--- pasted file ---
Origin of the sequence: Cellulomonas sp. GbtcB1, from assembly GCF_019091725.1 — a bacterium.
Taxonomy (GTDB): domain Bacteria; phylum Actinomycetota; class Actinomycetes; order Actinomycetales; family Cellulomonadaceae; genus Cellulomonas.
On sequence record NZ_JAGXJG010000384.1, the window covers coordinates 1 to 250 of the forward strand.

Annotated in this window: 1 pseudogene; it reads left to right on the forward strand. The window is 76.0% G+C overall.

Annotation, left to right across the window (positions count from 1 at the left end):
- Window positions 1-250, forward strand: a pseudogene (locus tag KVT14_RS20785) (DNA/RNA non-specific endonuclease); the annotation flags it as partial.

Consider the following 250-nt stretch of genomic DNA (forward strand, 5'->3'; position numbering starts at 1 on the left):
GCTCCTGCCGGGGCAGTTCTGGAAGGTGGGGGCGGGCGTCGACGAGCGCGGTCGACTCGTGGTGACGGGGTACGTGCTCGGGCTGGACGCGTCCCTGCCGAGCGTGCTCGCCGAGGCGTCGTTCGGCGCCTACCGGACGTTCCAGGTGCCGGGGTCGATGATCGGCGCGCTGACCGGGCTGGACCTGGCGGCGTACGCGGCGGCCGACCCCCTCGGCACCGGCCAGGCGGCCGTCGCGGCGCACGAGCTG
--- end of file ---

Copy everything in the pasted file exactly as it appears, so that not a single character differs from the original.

Origin of the sequence: Cellulomonas sp. GbtcB1, from assembly GCF_019091725.1 — a bacterium.
Taxonomy (GTDB): domain Bacteria; phylum Actinomycetota; class Actinomycetes; order Actinomycetales; family Cellulomonadaceae; genus Cellulomonas.
On sequence record NZ_JAGXJG010000384.1, the window covers coordinates 1 to 250 of the forward strand.

Annotated in this window: 1 pseudogene; it reads left to right on the forward strand. The window is 76.0% G+C overall.

Annotation, left to right across the window (positions count from 1 at the left end):
- Window positions 1-250, forward strand: a pseudogene (locus tag KVT14_RS20785) (DNA/RNA non-specific endonuclease); the annotation flags it as partial.

Consider the following 250-nt stretch of genomic DNA (forward strand, 5'->3'; position numbering starts at 1 on the left):
GCTCCTGCCGGGGCAGTTCTGGAAGGTGGGGGCGGGCGTCGACGAGCGCGGTCGACTCGTGGTGACGGGGTACGTGCTCGGGCTGGACGCGTCCCTGCCGAGCGTGCTCGCCGAGGCGTCGTTCGGCGCCTACCGGACGTTCCAGGTGCCGGGGTCGATGATCGGCGCGCTGACCGGGCTGGACCTGGCGGCGTACGCGGCGGCCGACCCCCTCGGCACCGGCCAGGCGGCCGTCGCGGCGCACGAGCTG